I have a morbid fascination watching my turtles feed. I’ll throw in live worms I find, a random grasshopper, slugs, snails, small frozen fish (silver sides) I buy, have in the past (not for years) fed them “feeder goldfish”. Poor goldfish! I think it’s a male thing. Though as a defense, I think it’s healthy to feed your pets a variety of proteins that fill nourishment niches.

  6. loren russell
    Posted July 3, 2017 at 1:30 am | Permalink

    I was about to comment, but then I realized that this is not another Trump “get the press” tweet!

  7. Diane G.
    Posted July 3, 2017 at 2:02 am | Permalink

    A few years ago I was privileged to watch a Northern Ribbon Snake eating a frog in our pond. If this works, and if you can enlarge by clicking, note the > 90 degrees angle of the jaw opening:

    Northern Ribbon Snake eating frog

    • rickflick
      Posted July 3, 2017 at 4:52 am | Permalink

      Yes, I think he/she’s got a lot of work yet to do. It always amazes me how they manage to swivel the prey head first down the gullet. I have the strongest urge to reach over and help, but they always get it done.

      • Diane G.
        Posted July 6, 2017 at 1:41 am | Permalink

        My urge would usually be to help the frog; but snakes gotta eat, too. It’s just that the animal being swallowed seems to retain consciousness for such a long period during the process…macabre!

    • gravelinspector-Aidan
      Posted July 3, 2017 at 2:33 pm | Permalink

      There’s a popular mis-statement that snakes “dislocate” their jaws when swallowing large prey. In fact, their jaw articulation stays the same, but they have an additional bone in their jaw hinges which mammals have relocated – the quadrate bone. In snakes (and other reptiles) this has an upper articulation with the quadratojugal and squamosal bones of the cranium, and a lower articulation with the articular bone in the lower jaw (which is fused to the mandible). In the lineage which became the mammals, the articulation point gradually moved anteriorly (towards the nose), leaving the quadrate and articular posterior of the dentary (the bone in which the lower teeth are mounted. A third bone which supports dentary also migrates towards the posterior of the articulation point, the angular. Once removed from the structural requirements of articulating the jaw joint, these three bones then continued in their subsidiary role of transmitting vibrations into the ear, while the balance of vibration sources also changed from mostly ground vibrations (picked up by laying the lower jaw on the ground) to mostly airborne vibrations. In modern mammals, these three bones are now better known as the malleus, stapes and incus (“hammer”, “stirrup” and “anvil”) bones of the inner ear.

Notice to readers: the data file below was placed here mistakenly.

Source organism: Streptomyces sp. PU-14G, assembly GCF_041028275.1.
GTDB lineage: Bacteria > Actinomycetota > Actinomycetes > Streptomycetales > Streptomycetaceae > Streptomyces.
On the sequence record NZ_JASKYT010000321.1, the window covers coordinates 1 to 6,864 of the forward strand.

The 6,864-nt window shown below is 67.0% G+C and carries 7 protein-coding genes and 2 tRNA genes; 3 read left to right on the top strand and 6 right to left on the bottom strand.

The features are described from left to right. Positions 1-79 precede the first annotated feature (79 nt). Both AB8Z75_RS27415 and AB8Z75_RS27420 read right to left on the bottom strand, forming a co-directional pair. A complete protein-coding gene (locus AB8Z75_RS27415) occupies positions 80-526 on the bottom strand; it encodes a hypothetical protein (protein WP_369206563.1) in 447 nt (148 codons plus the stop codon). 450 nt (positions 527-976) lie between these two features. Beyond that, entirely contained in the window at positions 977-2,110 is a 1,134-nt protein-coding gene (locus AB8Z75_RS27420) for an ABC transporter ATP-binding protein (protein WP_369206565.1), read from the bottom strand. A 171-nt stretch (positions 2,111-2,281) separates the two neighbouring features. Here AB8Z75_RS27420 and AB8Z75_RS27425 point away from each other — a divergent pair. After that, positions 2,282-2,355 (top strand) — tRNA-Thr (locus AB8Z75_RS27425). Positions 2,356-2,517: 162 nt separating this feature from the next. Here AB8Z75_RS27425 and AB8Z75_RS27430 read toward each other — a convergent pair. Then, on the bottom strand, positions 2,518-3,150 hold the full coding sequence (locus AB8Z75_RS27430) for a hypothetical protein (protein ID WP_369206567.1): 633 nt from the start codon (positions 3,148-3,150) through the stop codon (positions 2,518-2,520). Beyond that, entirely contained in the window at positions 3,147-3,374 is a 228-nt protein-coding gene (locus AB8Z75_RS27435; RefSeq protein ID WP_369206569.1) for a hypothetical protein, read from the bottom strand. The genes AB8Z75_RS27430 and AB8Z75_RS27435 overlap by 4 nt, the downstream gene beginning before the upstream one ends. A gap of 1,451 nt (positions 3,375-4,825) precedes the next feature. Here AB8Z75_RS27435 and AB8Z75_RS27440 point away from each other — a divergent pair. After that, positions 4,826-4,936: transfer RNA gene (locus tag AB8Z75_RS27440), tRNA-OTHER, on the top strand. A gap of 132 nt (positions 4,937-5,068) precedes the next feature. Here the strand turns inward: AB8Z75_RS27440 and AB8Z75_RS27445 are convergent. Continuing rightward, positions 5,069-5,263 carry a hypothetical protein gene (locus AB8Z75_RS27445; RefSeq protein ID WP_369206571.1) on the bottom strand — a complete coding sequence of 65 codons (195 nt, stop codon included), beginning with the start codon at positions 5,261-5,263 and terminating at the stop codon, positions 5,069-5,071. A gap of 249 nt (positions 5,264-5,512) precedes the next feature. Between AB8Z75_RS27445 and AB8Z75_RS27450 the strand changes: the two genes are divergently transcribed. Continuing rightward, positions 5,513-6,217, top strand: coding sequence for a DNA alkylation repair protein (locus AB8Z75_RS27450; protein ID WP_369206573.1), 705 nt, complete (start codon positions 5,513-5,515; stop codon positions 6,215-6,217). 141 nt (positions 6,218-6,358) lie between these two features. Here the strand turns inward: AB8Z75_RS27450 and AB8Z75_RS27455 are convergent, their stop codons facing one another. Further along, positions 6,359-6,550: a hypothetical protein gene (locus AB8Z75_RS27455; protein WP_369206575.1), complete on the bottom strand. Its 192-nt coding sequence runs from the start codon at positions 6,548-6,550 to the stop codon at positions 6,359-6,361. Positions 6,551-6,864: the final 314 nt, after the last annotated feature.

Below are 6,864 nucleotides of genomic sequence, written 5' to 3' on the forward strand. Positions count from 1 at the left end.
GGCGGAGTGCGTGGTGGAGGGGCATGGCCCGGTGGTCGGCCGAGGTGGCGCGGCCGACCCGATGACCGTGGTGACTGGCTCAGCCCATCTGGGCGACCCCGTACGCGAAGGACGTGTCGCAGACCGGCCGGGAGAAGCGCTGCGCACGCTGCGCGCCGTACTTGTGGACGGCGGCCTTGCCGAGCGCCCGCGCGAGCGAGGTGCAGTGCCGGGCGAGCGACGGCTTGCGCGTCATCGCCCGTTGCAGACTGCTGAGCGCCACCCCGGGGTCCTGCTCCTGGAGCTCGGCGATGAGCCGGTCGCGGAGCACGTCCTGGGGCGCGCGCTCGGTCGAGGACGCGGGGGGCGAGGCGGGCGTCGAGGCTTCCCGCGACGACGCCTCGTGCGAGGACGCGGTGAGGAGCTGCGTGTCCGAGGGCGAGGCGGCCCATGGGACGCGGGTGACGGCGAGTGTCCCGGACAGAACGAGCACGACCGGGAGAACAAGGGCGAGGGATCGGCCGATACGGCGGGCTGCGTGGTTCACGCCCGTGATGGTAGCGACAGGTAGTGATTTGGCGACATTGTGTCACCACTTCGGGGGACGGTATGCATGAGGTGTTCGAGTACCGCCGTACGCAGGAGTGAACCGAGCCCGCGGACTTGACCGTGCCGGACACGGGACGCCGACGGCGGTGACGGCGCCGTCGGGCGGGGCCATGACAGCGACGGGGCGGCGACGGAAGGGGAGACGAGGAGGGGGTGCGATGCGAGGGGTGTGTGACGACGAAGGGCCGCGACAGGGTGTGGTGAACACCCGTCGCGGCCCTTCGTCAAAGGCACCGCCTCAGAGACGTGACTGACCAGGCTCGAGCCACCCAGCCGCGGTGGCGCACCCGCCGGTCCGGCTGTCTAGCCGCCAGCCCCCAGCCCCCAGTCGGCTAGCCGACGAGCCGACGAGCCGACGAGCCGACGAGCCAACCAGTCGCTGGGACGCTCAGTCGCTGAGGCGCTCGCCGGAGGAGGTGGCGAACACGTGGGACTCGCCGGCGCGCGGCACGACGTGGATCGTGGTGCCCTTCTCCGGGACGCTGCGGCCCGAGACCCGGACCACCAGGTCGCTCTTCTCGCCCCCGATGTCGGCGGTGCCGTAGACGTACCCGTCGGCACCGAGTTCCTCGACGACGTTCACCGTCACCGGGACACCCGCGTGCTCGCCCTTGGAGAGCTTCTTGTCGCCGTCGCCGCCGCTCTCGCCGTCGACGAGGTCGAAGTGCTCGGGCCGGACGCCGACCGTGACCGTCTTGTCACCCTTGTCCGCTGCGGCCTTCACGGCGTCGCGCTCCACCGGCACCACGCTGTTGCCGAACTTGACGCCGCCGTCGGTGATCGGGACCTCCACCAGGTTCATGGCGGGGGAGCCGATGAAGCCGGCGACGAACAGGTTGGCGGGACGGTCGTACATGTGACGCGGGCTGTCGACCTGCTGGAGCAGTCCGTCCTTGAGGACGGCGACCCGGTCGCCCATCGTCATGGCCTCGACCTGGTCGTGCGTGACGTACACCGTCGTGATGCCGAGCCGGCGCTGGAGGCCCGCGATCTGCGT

It’s one of the less well-known but still classic sequences of evolution, and it’s as well established with fossils as, say, the return of mammals to the sea, or the dinosaurs taking flight.
      And now I realise that I don’t have a copy of WEIT in this country, and am not sure if it’s in there.

      • Diane G.
        Posted July 6, 2017 at 2:08 am | Permalink

        Thanks for this, Aidan. I was inspired to look for visuals online, where in addition I learned that snakes “hear with their jaws” as well, albeit not very well.

        (And where I also ran into this W.C. Fields’ quote: “Always carry a large flagon of whisky in case of snakebite and furthermore always carry a small snake.”)

        I didn’t remember this from WEIT either, but it’s been a while, so I checked the index of my copy and no, this particular example is not mentioned.

  8. Posted July 4, 2017 at 2:31 am | Permalink

    Trump’s Wall needs to go up along the Florida border. As sea levels rise, the pythons and boa conctrictors, which stupid humans released into the Florida wild, will gradually have to move inland or switch to a full-time life of swimming. They can’t be caught in sufficient numbers, now, and they can take down and eat a human (especially a child). Just wait until they migrate northward, though.

  9. Posted July 5, 2017 at 7:56 am | Permalink

    Even with the Quadrate Bone and the intra and intermandibular Joints, its a helluva stretch.